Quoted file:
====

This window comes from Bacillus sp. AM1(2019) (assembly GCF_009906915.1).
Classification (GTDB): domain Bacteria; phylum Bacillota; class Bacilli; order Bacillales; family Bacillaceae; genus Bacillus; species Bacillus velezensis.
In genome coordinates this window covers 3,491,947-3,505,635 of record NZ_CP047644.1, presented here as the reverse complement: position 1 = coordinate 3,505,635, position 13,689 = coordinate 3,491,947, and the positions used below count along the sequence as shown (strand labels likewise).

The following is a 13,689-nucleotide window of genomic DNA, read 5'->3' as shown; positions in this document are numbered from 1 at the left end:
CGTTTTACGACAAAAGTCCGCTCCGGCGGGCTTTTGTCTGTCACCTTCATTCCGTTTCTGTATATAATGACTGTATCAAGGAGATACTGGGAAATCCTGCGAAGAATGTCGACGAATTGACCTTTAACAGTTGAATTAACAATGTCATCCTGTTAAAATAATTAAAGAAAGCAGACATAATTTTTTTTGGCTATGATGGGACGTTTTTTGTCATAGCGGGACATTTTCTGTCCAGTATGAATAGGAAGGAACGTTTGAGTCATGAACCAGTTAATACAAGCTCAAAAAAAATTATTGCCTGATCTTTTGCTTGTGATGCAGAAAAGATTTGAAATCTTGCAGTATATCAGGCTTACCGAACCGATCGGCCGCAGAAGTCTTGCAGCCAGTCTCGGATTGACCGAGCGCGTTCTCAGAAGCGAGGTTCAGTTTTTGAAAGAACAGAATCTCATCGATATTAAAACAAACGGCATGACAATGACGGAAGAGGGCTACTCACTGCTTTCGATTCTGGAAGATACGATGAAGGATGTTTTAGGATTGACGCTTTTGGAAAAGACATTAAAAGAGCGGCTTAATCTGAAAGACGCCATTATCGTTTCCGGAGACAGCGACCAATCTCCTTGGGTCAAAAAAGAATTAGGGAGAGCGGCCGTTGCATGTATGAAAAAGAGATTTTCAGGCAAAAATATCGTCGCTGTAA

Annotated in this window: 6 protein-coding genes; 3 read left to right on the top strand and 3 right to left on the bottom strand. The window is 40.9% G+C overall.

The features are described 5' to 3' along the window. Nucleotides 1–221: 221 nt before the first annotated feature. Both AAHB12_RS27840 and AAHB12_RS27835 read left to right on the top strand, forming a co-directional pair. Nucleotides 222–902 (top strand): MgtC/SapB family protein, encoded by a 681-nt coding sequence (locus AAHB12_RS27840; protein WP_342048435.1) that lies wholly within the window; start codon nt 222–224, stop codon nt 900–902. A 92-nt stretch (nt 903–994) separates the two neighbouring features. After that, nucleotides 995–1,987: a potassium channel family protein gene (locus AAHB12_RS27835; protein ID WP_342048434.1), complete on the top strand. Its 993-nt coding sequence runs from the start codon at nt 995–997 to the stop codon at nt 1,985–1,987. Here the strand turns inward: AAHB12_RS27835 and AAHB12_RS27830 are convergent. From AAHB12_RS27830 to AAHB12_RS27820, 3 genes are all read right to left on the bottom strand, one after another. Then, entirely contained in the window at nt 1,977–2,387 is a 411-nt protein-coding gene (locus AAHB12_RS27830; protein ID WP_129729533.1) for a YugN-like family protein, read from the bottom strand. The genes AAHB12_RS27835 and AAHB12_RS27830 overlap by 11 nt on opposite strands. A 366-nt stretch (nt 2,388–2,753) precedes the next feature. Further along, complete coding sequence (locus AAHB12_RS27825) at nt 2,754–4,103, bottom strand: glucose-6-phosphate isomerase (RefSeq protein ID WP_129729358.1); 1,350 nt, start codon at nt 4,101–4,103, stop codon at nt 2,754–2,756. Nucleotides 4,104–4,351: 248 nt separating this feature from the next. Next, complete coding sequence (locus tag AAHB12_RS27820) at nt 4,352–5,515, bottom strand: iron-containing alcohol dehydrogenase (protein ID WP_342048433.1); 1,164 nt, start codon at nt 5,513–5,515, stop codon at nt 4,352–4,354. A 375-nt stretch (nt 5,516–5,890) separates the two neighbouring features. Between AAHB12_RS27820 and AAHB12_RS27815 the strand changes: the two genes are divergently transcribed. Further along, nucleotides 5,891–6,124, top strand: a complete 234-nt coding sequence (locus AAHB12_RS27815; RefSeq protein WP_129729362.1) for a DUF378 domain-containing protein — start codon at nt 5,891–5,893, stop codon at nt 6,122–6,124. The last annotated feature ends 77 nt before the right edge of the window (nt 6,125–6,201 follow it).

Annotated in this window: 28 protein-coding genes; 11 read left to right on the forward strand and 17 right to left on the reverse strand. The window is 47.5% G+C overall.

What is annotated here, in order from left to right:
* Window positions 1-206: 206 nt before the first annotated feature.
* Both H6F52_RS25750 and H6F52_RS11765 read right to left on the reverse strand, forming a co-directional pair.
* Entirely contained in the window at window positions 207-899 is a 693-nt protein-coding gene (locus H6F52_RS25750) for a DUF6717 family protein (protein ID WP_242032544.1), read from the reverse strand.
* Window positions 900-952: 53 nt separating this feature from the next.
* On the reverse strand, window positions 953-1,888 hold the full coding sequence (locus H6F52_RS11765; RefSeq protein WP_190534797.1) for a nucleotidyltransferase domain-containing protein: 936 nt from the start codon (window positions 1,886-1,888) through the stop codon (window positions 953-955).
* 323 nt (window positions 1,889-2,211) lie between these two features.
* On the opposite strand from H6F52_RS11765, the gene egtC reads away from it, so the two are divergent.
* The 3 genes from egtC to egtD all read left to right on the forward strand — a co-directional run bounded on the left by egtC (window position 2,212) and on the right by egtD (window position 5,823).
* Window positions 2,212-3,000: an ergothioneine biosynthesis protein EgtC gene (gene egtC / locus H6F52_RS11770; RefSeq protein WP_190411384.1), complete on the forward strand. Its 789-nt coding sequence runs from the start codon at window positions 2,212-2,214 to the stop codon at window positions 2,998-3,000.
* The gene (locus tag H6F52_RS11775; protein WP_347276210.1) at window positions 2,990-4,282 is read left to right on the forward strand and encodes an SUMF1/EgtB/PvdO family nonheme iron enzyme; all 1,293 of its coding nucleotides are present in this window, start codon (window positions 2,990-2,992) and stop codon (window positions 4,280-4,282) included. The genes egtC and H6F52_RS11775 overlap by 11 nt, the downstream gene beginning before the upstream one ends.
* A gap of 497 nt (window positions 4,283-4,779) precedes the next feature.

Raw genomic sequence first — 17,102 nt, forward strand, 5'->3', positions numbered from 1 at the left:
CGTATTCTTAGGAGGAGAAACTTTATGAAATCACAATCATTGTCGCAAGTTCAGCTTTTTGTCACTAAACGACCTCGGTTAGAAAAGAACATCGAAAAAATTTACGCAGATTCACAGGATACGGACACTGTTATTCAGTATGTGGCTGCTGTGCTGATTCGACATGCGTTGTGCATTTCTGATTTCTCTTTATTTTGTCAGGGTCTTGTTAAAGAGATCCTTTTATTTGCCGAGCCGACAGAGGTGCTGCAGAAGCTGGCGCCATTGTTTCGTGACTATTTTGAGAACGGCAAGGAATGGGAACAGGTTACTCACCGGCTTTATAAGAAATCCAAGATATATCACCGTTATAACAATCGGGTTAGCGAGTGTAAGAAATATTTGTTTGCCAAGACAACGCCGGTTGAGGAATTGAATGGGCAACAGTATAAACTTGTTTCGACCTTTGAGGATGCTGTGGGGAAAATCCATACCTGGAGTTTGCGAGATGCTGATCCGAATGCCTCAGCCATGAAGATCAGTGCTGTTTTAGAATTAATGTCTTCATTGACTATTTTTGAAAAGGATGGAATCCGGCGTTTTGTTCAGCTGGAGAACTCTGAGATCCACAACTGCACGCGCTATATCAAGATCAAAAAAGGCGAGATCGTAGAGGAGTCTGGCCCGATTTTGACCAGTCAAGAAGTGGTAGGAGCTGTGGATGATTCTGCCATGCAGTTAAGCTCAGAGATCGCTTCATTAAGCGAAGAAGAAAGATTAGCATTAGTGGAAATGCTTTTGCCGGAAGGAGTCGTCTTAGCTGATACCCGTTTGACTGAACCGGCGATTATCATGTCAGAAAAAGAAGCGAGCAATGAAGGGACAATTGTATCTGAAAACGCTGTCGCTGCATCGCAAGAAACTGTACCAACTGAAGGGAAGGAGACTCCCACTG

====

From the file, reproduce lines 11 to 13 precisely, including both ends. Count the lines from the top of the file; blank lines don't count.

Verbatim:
* Both H6F52_RS25750 and H6F52_RS11765 read right to left on the reverse strand, forming a co-directional pair.
* Entirely contained in the window at window positions 207-899 is a 693-nt protein-coding gene (locus H6F52_RS25750) for a DUF6717 family protein (protein ID WP_242032544.1), read from the reverse strand.
* Window positions 900-952: 53 nt separating this feature from the next.